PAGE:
16 Second-Impact Syndrome Second-impact syndrome is a rare event, which poses a signifi cant concern for athletes who return too soon after suffering a previous concussion. Second-impact syndrome occurs when a second concussion occurs before a previous concussion has completely healed even if both of the injuries were very mild. Second-impact syndrome is characterized by an autoregulatory dysfunction that causes rapid and fatal brain swelling, and can result in death in as little as two to fi ve minutes (McCrory, 1998). It is particularly important to note that virtually all of the second-impact syndrome cases that have been reported have occurred in adolescent athletes. The signs of second-impact syndrome are as follows: Previous history of concussion Visual, motor or sensory changes Diffi culty with memory and/or thought process Collapse into coma Neurological abnormalities in strength, range of motion or sensory feelings. Cumulative Effects of Repeated Concussions A three-year, follow-up study shows that athletes having a previous history of at least one concussion are at an increased risk for further concussions. As the number of concussions increase, so do the risk for future injuries (Guskiewicz et al, 2003). It has also been shown that repeated concussions have been linked to longer recovery periods. Highlighting the importance of making sure athletes are symptom free prior to returning to competition from a previous MHI, research has shown that 1 in 15 athletes with a concussion have recurring concussions within 7-10 days from the fi rst concussion. Because of these fi ndings and the potential for complications resulting from MHIs, it is recommended that athletes sustaining more than one concussion should be referred for follow-up evaluation and assessment to determine any residual effects that might preclude participation in contact or collision sports. Cases of individuals suffering permanent brain damage from multiple concussions have been reported but no consensus on how many concussions are too many or what leads to that permanent damage. Medical Clearance to Return to Participation After Head Injury There is unanimous agreement within the medical community that NO athlete who has signs and symptoms of post concussion should be returned to action. There is also unanimity that there is increased risk of signifi cant damage from a concussion for a period of time after a preceding concussion and from cumulative damage of multiple head injuries. The more concussions an individual has, the greater is the risk of having additional concussions. The exact period of increased vulnerability or the number of concussions that is too many has not been determined. Traditionally, physicians have advised athletes not to return to action until they have been free of symptoms for a minimum of a week. (McCrea et al, 2003). Now, rather than discuss a length of time to be free of symptoms, guidelines suggest using the gradual return-to-play protocol shown above while monitoring the athlete for symptoms. This could be longer or shorter than a week. Research, utilizing some of the testing instruments mentioned above, is now revealing subtle residual effects of concussion not found by traditional evaluation. These identifi able defi cits frequently persist after the obvious signs of concussion are gone and appear to have relevance to whether an athlete can return to action with relative safety. 13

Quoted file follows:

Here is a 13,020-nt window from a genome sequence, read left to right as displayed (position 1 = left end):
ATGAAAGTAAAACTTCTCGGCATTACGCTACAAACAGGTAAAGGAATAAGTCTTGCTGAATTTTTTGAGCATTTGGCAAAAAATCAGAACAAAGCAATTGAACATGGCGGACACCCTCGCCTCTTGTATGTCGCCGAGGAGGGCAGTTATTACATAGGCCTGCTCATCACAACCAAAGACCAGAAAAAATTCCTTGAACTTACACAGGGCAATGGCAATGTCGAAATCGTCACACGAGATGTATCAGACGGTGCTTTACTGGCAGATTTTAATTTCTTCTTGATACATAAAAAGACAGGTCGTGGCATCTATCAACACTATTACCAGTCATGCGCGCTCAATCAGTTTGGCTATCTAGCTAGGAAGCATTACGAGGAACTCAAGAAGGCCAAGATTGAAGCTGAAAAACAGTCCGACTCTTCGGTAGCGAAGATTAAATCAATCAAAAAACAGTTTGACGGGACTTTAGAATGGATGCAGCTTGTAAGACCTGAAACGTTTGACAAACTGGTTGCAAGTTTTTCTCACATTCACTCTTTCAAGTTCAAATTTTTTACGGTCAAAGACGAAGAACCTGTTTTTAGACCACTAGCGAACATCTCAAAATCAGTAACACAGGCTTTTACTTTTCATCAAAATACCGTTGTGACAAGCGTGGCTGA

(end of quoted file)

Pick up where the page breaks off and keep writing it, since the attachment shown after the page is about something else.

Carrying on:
17 REFERENCES Alves W, Macciocchi SN, Barth JT. Postconcussive symptoms after uncomplicated mild head injury. Journal of Head Trauma Rehabilitation 1993; 8: Aubry M, Cantu R, Dvorak J, et al: Summary and Agreement Statement of the First International Symposium on Concussion in Sport, Vienna Phys Sportsmed 2002: 30(2): Cantu RC. Criteria for return to competition after a closed head injury. In: Torg JS, editor. Athletic Injuries to the Head, Neck, and Face. Second ed. St. Louis: Mosby Year Book; p Cantu RC. Posttraumatic Retrograde and Anterograde Amnesia; Pathophysiology and Implications in grading and Safe Return to Play. Journal of Athletic Training 2001; 36: Collins MW, Lovell MR, McKeag DB. Current issues in managing sports-related concussion. JAMA 1999; 282: Collins MW, Field M, Lovell MR, Iverson G, Johnston KM, Maroon J, Fu F. Relationship between postconcussion headache and neurophysiological test performance in high school athletes. American Journal of Sports Medicine 2003; 31(2): Colorado Medical Society Committee on School Health and Sports Medicine. Guidelines for the Management of Concussion in Sports. P.O. Box 17550, Denver CO : Colorado Medical Society; Guskiewicz KM, McCrea KM, Marshall SW, Cantu RC, Randolph C, Barr W, Onate JA, Kelly JP. Cummulative effects associated with recurrent concussion in collegiate football players. Journal of the American Medical Association 2003; 290(19): Guskiewicz KM, Bruce SL, Cantu RC, Ferrara MS, Kelly JP, McCrea M, Putukian M, & Valovich McLeod TC. National Athletic Trainers Association Position Statement: Sport-Related Concussion. Journal of Athletic Training. In Press, HEADS-UP Concussion in High School Sports, Free information for coaches, Dept of Health and Human Services CDC;.http://www.cdc.gov/ncidc/tbi/Coaches_Tool_Kit.htm. Kelly JP, Rosenberg, J.H. et al. Practice Parameter: The management of concussion in sports (summary statement). American Academy of Neurology Quality Standards Subcommittee. Neurology. 1997; 48(3): McCrea M, Guskiewicz KM, Marshall SW, Barr W, Randolph C, Cantu RC, Onate JA, Yang J, Kelly JP. Actue effects and recovery time following concussion in collegiate football players. Journal of the American Medical Association 2003; 290(19): McCrory PR, Berkovic SF. Second impact syndrome. Neurology 1998; 50: McCrory P, Johnston K, et al: Summary and Agreement Statement of the Second International Conference on Concussion in Sport, Prague Clinical Journal of Sports Medicine. March 2005; Perriello, V, Suggested Guidelines for Management of Head Injury in Sports, org; National Federation of State High School Associations and the NFHS Sports Medicine Handbook, Third Edition. 14